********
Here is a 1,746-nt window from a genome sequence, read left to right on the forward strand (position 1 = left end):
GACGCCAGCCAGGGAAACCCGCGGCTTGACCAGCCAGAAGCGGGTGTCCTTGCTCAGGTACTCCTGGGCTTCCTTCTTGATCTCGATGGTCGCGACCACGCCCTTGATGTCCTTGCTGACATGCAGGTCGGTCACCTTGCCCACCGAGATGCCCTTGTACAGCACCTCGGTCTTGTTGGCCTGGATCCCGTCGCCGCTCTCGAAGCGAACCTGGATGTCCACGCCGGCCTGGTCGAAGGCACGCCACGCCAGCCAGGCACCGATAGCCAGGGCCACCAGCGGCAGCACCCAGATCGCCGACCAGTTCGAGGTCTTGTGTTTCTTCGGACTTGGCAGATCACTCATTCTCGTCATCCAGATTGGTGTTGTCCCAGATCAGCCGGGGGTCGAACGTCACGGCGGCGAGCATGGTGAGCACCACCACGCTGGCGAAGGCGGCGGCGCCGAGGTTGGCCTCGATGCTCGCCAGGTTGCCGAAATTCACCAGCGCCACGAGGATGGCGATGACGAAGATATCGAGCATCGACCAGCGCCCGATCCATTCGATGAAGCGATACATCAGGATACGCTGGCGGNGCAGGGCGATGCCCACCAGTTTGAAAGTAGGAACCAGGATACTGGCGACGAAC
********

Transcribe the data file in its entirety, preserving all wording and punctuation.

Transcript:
Here is a 1,746-nt window from a genome sequence, read left to right on the forward strand (position 1 = left end):
GACGCCAGCCAGGGAAACCCGCGGCTTGACCAGCCAGAAGCGGGTGTCCTTGCTCAGGTACTCCTGGGCTTCCTTCTTGATCTCGATGGTCGCGACCACGCCCTTGATGTCCTTGCTGACATGCAGGTCGGTCACCTTGCCCACCGAGATGCCCTTGTACAGCACCTCGGTCTTGTTGGCCTGGATCCCGTCGCCGCTCTCGAAGCGAACCTGGATGTCCACGCCGGCCTGGTCGAAGGCACGCCACGCCAGCCAGGCACCGATAGCCAGGGCCACCAGCGGCAGCACCCAGATCGCCGACCAGTTCGAGGTCTTGTGTTTCTTCGGACTTGGCAGATCACTCATTCTCGTCATCCAGATTGGTGTTGTCCCAGATCAGCCGGGGGTCGAACGTCACGGCGGCGAGCATGGTGAGCACCACCACGCTGGCGAAGGCGGCGGCGCCGAGGTTGGCCTCGATGCTCGCCAGGTTGCCGAAATTCACCAGCGCCACGAGGATGGCGATGACGAAGATATCGAGCATCGACCAGCGCCCGATCCATTCGATGAAGCGATACATCAGGATACGCTGGCGGNGCAGGGCGATGCCCACCAGTTTGAAAGTAGGAACCAGGATACTGGCGACGAAC